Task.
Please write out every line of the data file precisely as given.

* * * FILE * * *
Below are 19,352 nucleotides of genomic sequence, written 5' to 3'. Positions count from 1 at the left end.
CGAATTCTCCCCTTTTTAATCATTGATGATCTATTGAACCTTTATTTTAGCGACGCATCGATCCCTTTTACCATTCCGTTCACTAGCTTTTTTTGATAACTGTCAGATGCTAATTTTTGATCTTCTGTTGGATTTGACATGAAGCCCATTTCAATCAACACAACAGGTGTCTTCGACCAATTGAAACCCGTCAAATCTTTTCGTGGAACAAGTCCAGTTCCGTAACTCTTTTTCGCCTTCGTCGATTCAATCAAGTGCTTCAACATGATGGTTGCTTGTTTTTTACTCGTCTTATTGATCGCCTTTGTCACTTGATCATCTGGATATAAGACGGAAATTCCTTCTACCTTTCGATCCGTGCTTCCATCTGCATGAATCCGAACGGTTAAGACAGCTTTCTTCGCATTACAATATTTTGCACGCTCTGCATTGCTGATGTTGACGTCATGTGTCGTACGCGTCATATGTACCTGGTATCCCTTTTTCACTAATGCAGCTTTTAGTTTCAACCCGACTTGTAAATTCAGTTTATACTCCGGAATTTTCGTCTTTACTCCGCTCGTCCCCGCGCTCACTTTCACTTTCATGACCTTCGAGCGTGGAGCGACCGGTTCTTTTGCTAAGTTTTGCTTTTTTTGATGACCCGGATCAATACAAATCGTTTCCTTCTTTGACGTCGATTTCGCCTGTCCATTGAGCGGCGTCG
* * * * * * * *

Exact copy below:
Below are 19,352 nucleotides of genomic sequence, written 5' to 3'. Positions count from 1 at the left end.
CGAATTCTCCCCTTTTTAATCATTGATGATCTATTGAACCTTTATTTTAGCGACGCATCGATCCCTTTTACCATTCCGTTCACTAGCTTTTTTTGATAACTGTCAGATGCTAATTTTTGATCTTCTGTTGGATTTGACATGAAGCCCATTTCAATCAACACAACAGGTGTCTTCGACCAATTGAAACCCGTCAAATCTTTTCGTGGAACAAGTCCAGTTCCGTAACTCTTTTTCGCCTTCGTCGATTCAATCAAGTGCTTCAACATGATGGTTGCTTGTTTTTTACTCGTCTTATTGATCGCCTTTGTCACTTGATCATCTGGATATAAGACGGAAATTCCTTCTACCTTTCGATCCGTGCTTCCATCTGCATGAATCCGAACGGTTAAGACAGCTTTCTTCGCATTACAATATTTTGCACGCTCTGCATTGCTGATGTTGACGTCATGTGTCGTACGCGTCATATGTACCTGGTATCCCTTTTTCACTAATGCAGCTTTTAGTTTCAACCCGACTTGTAAATTCAGTTTATACTCCGGAATTTTCGTCTTTACTCCGCTCGTCCCCGCGCTCACTTTCACTTTCATGACCTTCGAGCGTGGAGCGACCGGTTCTTTTGCTAAGTTTTGCTTTTTTTGATGACCCGGATCAATACAAATCGTTTCCTTCTTTGACGTCGATTTCGCCTGTCCATTGAGCGGCGTCG